tisfied that the best designs and boldest efforts may some. times fail by unforeseen incidents."

In the latter part of the campaign of 1777, in proportion as the loss of Philadelphia became more probable, Washington took every precaution eventually to diminish its value to the enemy. Orders were given for moving the military stores and the vessels at the wharves of that city higher up the Delaware. From the time that the British got possession, every aid consistent with greater objects was given to the forts constructed on the Delaware for op. posing the British in their attempts to open the navigation of that river. Troops were stationed on both sides of the Delaware to prevent the inhabitants from going with their provisions to the market of Philadelphia, and to destroy small foraging parties sent out to obtain supplies for the Boyal army. These arrangements being made Washingion advanced toward Philadelphia. His objects were to enfeeble the royal army in their operations against the foris on the Delaware; to attack them if circumstances favoured, and prevent their receiving supplies from the country. The British shortly after evacuated Germantown ; concentrated their force at Philadelphia, and directed their principal attention to the opening the navigation of the Delaware. This employed them for more than six weeks; and after a great display of gallantry on both sides, was finally accoinplished.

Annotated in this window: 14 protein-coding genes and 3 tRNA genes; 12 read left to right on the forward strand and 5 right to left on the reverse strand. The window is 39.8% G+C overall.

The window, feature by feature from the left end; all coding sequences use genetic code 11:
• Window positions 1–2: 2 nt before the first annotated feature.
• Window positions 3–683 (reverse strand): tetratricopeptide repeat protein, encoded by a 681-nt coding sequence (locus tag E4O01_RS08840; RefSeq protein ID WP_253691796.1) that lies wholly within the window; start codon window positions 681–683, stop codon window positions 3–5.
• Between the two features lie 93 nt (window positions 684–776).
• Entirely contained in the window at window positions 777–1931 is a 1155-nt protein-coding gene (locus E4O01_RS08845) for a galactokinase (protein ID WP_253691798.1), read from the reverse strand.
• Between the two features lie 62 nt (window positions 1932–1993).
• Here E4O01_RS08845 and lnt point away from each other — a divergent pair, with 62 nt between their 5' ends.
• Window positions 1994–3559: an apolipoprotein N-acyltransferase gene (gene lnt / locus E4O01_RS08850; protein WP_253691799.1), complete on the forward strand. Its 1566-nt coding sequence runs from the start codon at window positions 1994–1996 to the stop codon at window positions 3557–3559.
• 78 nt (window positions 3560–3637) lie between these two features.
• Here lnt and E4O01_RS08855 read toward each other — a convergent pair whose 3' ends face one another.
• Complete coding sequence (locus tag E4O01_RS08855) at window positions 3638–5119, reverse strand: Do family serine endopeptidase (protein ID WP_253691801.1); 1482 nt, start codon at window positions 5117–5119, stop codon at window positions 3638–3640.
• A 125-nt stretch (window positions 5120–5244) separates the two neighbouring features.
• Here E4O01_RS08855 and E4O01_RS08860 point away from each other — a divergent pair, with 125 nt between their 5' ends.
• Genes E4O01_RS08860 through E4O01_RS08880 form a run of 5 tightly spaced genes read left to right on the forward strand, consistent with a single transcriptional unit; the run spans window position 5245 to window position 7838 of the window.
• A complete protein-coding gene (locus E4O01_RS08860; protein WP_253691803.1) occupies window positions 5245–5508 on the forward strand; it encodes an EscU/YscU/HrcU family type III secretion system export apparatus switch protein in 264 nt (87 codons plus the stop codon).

In this discouraging state of public affairs, a long letter was addressed by the reverend Jacob Duche, late chaplain of Congress, and a clergyman of the first rank, for character, piety, and eloquence, to Gen. Washington; the purport of which was, to persuade him that farther resistance to Great Britain was hopeless, and would only increase the calamities of their common country; and under this impression to urge him to make the best terms he .could with the British commander, and to give up the contest. Such a letter, at such a time, in unison with the known sentiments of many desponding citizens, from a per. son whose character and connections placed him above all suspicion of treachery, and whose attachment to his native country, America, was unquestionable, could not have fail. ed to make an impression on minds of a feeble texture; but from Washington, who never despaired of his country,